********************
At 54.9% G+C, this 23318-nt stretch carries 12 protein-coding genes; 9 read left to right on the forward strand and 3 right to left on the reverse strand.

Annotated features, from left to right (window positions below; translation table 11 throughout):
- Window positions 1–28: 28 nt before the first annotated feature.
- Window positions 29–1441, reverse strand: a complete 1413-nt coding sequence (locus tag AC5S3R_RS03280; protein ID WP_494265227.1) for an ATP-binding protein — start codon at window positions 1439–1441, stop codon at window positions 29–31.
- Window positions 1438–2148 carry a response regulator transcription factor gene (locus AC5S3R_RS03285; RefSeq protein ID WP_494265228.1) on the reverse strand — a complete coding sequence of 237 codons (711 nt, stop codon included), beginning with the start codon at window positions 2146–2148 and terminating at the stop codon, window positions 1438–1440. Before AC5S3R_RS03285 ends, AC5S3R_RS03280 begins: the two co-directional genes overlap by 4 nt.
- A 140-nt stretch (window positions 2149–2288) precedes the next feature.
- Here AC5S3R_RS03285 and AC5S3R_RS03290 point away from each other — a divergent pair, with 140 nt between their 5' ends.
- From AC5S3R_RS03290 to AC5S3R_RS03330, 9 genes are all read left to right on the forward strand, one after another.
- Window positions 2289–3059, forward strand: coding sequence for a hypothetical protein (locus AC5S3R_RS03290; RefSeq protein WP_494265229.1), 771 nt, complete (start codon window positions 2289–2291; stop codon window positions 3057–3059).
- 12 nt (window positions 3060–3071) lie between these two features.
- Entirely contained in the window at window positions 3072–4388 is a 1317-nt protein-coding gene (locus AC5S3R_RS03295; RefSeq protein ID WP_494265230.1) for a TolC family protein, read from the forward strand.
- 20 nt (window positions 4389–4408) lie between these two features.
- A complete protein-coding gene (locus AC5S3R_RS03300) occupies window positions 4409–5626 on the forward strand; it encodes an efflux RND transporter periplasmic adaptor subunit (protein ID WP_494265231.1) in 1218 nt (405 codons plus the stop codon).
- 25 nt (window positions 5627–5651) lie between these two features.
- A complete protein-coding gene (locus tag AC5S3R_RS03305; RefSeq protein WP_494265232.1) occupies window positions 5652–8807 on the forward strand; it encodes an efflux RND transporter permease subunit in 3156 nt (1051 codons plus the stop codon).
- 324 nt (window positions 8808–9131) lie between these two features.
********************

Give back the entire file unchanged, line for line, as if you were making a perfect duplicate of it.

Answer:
At 54.9% G+C, this 23318-nt stretch carries 12 protein-coding genes; 9 read left to right on the forward strand and 3 right to left on the reverse strand.

Annotated features, from left to right (window positions below; translation table 11 throughout):
- Window positions 1–28: 28 nt before the first annotated feature.
- Window positions 29–1441, reverse strand: a complete 1413-nt coding sequence (locus tag AC5S3R_RS03280; protein ID WP_494265227.1) for an ATP-binding protein — start codon at window positions 1439–1441, stop codon at window positions 29–31.
- Window positions 1438–2148 carry a response regulator transcription factor gene (locus AC5S3R_RS03285; RefSeq protein ID WP_494265228.1) on the reverse strand — a complete coding sequence of 237 codons (711 nt, stop codon included), beginning with the start codon at window positions 2146–2148 and terminating at the stop codon, window positions 1438–1440. Before AC5S3R_RS03285 ends, AC5S3R_RS03280 begins: the two co-directional genes overlap by 4 nt.
- A 140-nt stretch (window positions 2149–2288) precedes the next feature.
- Here AC5S3R_RS03285 and AC5S3R_RS03290 point away from each other — a divergent pair, with 140 nt between their 5' ends.
- From AC5S3R_RS03290 to AC5S3R_RS03330, 9 genes are all read left to right on the forward strand, one after another.
- Window positions 2289–3059, forward strand: coding sequence for a hypothetical protein (locus AC5S3R_RS03290; RefSeq protein WP_494265229.1), 771 nt, complete (start codon window positions 2289–2291; stop codon window positions 3057–3059).
- 12 nt (window positions 3060–3071) lie between these two features.
- Entirely contained in the window at window positions 3072–4388 is a 1317-nt protein-coding gene (locus AC5S3R_RS03295; RefSeq protein ID WP_494265230.1) for a TolC family protein, read from the forward strand.
- 20 nt (window positions 4389–4408) lie between these two features.
- A complete protein-coding gene (locus AC5S3R_RS03300) occupies window positions 4409–5626 on the forward strand; it encodes an efflux RND transporter periplasmic adaptor subunit (protein ID WP_494265231.1) in 1218 nt (405 codons plus the stop codon).
- 25 nt (window positions 5627–5651) lie between these two features.
- A complete protein-coding gene (locus tag AC5S3R_RS03305; RefSeq protein WP_494265232.1) occupies window positions 5652–8807 on the forward strand; it encodes an efflux RND transporter permease subunit in 3156 nt (1051 codons plus the stop codon).
- 324 nt (window positions 8808–9131) lie between these two features.